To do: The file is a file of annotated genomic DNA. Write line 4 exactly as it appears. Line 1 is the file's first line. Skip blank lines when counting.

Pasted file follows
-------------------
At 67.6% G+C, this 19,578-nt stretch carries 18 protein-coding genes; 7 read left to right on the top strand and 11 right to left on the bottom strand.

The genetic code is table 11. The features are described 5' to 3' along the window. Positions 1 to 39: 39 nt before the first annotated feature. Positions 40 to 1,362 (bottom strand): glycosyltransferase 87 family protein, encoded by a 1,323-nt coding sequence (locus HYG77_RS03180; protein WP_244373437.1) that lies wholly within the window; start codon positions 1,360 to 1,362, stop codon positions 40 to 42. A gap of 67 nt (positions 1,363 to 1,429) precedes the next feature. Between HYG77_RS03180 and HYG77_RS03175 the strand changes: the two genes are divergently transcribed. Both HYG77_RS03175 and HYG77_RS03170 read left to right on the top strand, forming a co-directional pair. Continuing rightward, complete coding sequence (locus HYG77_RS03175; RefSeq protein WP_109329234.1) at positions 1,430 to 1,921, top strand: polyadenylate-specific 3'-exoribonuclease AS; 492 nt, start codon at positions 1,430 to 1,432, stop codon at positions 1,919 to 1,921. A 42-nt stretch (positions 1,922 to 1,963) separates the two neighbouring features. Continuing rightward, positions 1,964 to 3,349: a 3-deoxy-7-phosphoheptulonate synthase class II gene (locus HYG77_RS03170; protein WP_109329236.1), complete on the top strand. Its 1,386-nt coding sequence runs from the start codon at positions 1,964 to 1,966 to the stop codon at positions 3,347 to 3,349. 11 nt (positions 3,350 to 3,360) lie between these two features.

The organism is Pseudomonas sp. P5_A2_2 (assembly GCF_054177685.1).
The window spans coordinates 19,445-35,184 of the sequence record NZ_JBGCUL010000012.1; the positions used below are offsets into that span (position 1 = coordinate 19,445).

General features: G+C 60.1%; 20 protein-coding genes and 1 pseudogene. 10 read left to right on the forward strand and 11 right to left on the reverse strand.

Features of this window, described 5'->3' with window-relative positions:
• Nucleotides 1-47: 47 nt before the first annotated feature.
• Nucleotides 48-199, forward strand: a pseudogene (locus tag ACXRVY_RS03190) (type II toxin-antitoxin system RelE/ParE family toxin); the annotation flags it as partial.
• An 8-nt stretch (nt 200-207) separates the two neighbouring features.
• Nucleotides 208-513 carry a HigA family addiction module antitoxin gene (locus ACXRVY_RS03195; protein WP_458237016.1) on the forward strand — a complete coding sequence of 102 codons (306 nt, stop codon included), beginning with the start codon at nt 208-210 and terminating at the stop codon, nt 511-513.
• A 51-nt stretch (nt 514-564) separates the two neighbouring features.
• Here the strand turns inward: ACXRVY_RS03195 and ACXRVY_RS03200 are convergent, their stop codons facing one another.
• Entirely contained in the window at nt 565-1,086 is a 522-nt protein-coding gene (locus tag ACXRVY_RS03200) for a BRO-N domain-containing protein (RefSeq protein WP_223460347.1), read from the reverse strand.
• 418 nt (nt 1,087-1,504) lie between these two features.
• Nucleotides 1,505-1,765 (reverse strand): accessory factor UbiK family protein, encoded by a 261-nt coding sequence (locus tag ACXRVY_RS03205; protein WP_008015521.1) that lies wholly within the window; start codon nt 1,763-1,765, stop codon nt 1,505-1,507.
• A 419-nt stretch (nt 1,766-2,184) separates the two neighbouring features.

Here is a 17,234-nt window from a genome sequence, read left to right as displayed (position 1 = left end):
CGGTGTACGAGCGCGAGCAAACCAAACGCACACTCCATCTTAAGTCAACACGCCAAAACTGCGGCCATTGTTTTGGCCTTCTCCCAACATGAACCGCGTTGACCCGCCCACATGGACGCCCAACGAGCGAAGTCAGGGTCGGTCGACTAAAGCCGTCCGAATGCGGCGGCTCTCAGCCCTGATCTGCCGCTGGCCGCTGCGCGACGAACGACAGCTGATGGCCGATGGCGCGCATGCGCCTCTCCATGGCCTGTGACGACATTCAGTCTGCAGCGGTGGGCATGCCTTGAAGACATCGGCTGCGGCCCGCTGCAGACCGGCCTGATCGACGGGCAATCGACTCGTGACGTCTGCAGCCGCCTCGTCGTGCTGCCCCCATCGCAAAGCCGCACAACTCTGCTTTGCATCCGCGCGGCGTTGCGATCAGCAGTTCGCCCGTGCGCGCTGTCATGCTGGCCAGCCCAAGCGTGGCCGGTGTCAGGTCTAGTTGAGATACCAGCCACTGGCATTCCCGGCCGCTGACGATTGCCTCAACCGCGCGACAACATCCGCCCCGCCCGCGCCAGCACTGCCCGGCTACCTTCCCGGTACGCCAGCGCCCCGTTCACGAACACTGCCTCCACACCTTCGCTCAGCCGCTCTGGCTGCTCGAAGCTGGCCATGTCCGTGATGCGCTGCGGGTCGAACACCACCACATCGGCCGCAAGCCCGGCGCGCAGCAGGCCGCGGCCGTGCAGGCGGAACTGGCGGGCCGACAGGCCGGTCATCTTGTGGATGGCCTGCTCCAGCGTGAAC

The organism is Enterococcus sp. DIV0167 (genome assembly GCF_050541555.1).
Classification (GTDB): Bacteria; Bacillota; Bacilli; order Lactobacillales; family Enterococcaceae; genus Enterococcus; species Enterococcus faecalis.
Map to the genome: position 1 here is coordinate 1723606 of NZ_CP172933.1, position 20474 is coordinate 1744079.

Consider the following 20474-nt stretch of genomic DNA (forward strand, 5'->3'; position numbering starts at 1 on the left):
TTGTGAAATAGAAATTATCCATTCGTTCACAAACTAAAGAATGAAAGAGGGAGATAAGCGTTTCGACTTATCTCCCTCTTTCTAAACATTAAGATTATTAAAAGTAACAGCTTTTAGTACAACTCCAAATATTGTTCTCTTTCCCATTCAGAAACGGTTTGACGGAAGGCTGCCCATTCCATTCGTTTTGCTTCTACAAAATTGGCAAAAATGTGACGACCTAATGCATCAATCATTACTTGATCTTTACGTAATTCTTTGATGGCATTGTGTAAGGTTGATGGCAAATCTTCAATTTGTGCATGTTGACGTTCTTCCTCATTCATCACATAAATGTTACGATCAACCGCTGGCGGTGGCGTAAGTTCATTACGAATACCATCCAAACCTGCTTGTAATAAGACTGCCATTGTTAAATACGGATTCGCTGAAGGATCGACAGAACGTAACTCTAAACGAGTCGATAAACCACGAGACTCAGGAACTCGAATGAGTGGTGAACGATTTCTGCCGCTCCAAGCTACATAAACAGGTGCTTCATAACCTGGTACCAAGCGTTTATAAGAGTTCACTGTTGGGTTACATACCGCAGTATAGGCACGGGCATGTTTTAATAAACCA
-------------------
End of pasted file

The window spans coordinates 19,445-35,184 of the sequence record NZ_JBGCUL010000012.1; the positions used below are offsets into that span (position 1 = coordinate 19,445).